African women are spending up to $7 billion on hair imports mostly from India, China and South America.

IN THE PURSUIT OF FANCY LOOKS, WE LOST OUR IDENTITY

African women are spending up to US$7 billion every year, and over two billion dollars on shampoos, relaxers and hair lotions. Studies show that black women are willing to spend at least double the amount on hair and beauty products than white women. On average, Africans spend US$250 on foreign hair.

According to a report by South China Morning Post, Africa is the second-largest destination for Chinese wigs, making up 37 per cent of the overall market, just behind the United States’ market share of 39 per cent.

India is one of the biggest players in the human hair industry. The county exports over US$500 million worth of human hair every hair. India, with a population of over 1.3 billion, an estimated 600 million are women, is at advantage of supplying human hair. Most of the human hair coming from India to Africa are from rural temples and villages where female Hindu pilgrims often shave their hair as a sacrifice to the gods, or as part of a yearly ritual. But before this, their hair shaved were burned or used as stuffing for mattresses.

Indian woman shaving his head to import the hair to Africa

According to my findings, there are two types of hair coming from India to Africa; Remy and non-Remy hair. Remy hair is the highest grade human hair and it’s from the temples. Whilst non-Remy hair is processed with hydrochloric acid to remove the cuticles, which reduces the quality of hair, before export.

A report by World Trade Organisation in 2012, China exported nearly 75 per cent of the world’s ‘bird skin, feathers, artificial flowers and human hair products. Every year, China exports human hair to Africa worth millions of dollars. Poor Chinese women in rural China sell their hair to the manufacturers only for it to be work by our beauty Queens. Africa is China’s second-biggest buyer with most of the human hair being exported to Nigeria, Ghana, South Africa, Congo, Cameroon, Angola, Kenya, and Uganda.

The growing demand for synthetic hair in Africa is alarming and scary. This growth has seen African women lose their natural beauty which has been admired by the very same people (Asians, Americans, Europeans) manufacturing synthetic hair and artificial hair relaxer, hair lotions, shampoo, cream to lighten their skin, fake eyelashes, etc. In another report by Market research firm Euromonitor International estimates $1.1 billion worth of shampoos, relaxers and hair lotions were sold in South Africa, Nigeria and Cameroon alone in 2014.

Nigeria, South Africa and Cameroon are the largest growing market for human synthetic hair in Africa. This, in recent years, is caused by celebrities flaunting their wigs and waves on Instagram. Recently, a hair called “bone straight” was at the centre of discussion on Instagram by celebrities in Africa, thus applying pressure on the least earning African on the platform. The show-offs by these celebrities create pathways for foreign synthetic hair to flood in the African market and leads to an increase in demand; which in turn we would see our beautiful African women gone foreign in just a put of makeup supported by synthetic hair and powered by creams to lighten up their skin, which would give us an artificial white woman made by artificial cosmetic cream and synthetic hair. In Nigeria, one could spend on average $60-70 to get her hair done. This is happening in a country where most of its population live on less than $5 a day.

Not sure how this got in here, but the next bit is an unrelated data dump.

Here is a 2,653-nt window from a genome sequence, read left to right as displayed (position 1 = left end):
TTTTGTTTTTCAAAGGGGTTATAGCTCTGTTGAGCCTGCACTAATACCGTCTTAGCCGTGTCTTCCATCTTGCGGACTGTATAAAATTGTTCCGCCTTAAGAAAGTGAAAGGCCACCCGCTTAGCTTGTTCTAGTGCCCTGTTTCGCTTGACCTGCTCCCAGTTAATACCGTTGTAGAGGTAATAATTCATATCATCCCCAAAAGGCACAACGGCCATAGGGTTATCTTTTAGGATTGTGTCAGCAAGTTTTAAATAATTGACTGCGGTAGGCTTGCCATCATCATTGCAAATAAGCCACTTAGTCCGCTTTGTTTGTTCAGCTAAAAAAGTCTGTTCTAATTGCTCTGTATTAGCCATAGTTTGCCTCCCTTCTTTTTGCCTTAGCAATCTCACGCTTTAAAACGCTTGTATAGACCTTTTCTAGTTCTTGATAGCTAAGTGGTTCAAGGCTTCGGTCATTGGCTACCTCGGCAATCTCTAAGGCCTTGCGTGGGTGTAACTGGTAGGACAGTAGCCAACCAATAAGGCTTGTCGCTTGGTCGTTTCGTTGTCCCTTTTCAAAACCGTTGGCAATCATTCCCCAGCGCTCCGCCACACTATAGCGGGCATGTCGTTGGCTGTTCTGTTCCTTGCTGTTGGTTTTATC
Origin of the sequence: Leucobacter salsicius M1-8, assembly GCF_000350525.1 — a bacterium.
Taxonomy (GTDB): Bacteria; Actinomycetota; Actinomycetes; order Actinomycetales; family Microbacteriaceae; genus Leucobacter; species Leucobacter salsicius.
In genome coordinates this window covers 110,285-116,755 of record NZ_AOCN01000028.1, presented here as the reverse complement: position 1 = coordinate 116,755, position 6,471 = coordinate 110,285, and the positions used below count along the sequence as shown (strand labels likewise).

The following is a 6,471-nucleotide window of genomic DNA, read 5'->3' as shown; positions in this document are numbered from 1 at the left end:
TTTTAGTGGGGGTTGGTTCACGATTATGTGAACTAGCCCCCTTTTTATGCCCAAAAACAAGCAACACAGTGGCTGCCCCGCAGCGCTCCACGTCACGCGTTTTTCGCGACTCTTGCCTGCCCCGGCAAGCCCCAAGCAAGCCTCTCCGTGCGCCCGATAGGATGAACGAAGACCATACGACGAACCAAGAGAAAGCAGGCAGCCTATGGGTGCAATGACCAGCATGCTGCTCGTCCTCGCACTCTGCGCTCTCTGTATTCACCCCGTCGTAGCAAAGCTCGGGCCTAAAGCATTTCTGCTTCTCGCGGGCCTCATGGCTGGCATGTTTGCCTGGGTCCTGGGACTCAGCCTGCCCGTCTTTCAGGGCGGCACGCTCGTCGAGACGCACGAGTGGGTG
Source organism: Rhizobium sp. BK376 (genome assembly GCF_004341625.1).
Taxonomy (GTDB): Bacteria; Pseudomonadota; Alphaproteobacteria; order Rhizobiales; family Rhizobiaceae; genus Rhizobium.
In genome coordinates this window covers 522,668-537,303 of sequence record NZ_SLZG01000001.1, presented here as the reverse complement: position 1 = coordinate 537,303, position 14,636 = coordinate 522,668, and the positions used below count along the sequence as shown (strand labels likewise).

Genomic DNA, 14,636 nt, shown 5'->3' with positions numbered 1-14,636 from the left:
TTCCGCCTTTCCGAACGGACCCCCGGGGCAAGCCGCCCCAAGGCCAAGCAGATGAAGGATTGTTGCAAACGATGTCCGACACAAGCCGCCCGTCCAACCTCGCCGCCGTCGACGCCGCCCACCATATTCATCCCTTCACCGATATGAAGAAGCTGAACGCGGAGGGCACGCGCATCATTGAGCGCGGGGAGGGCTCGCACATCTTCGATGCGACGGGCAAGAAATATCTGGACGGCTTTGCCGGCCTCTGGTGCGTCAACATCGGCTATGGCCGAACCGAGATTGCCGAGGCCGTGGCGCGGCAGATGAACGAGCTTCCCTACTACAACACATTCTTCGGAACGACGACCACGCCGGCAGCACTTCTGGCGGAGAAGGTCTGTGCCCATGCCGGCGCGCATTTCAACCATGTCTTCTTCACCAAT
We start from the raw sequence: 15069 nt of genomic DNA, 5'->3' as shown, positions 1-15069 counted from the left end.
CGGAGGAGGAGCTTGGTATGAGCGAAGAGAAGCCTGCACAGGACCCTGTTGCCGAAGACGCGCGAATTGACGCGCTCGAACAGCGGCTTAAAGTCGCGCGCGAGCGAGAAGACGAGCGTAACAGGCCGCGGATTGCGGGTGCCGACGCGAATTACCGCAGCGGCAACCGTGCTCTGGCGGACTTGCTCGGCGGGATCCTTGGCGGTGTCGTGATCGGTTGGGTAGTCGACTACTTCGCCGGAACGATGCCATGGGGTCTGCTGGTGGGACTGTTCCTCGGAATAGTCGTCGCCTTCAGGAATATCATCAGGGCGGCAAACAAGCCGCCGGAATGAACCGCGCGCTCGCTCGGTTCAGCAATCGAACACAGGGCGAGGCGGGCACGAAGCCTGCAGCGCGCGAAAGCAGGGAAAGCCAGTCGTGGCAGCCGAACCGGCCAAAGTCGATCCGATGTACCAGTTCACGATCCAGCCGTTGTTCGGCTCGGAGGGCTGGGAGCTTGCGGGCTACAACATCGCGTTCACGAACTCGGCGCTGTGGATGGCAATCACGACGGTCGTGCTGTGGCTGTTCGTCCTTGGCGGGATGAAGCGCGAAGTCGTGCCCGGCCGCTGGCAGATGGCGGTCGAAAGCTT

The African woman hair is by far the most authentic and beautiful. It has large amounts of eumelanin and is denser than other hair. According to Princess Jones, author of ‘8 THINGS YOU ALWAYS WANTED TO KNOW ABOUT BLACK WOMEN’S HAIR’, she said ”While other races can have straight, wavy, or curly strands, most black people have varying degrees of tightly curled strands. It may come in spirals, coils, loops, zig-zags, or other curves. This is why it tends to grow up rather than down and can make gravity-defying shapes like afros and puffs.”

Our women are searching for beauty when they have it in them. It’s sad, right? This article is not in any way trying to ridicule our beautiful African women. We would love to let them know that, with their natural hair, they’re amazing, beautiful, wonderful, powerful, and authentic. We would want to see them as who they are. Nothing is as beautiful as a black woman ✊🏿🖤✊🏿. Don’t let Western standards make you lose your identity. Be African, Be Proud🖤.

Are they not beautiful with their natural hair?

If at all you’re having troubles with you hair, here are natural remedies that you can use to get your hair done:

  • Water
  • Vegetable glycerin
  • Coconut oil
  • Shea butter
  • Olive oil
  • Avocado oil
  • Caster oil
  • Aloe Vera

Author: Abu Bakarr Jalloh

Abu Bakarr Jalloh is a Sierra Leonean writer, storyteller, Neo Pan-African and founder of The African Dream media platform. Abu Bakarr Jalloh began telling the stories of change-makers in Africa in 2018 as a writer for Salone Messenger. Mr. Jalloh has worked tirelessly to uncover the stories of change-makers in Sierra Leone and the continent of Africa at large. Due to his passion to tell inspiring and compelling African stories, Mr. Jalloh founded The African Dream, an online media platform that tells inspiring and compelling African stories. Contact email: abubakarrjalloh@theafricandreamsl.com WhatsApp: +23276211583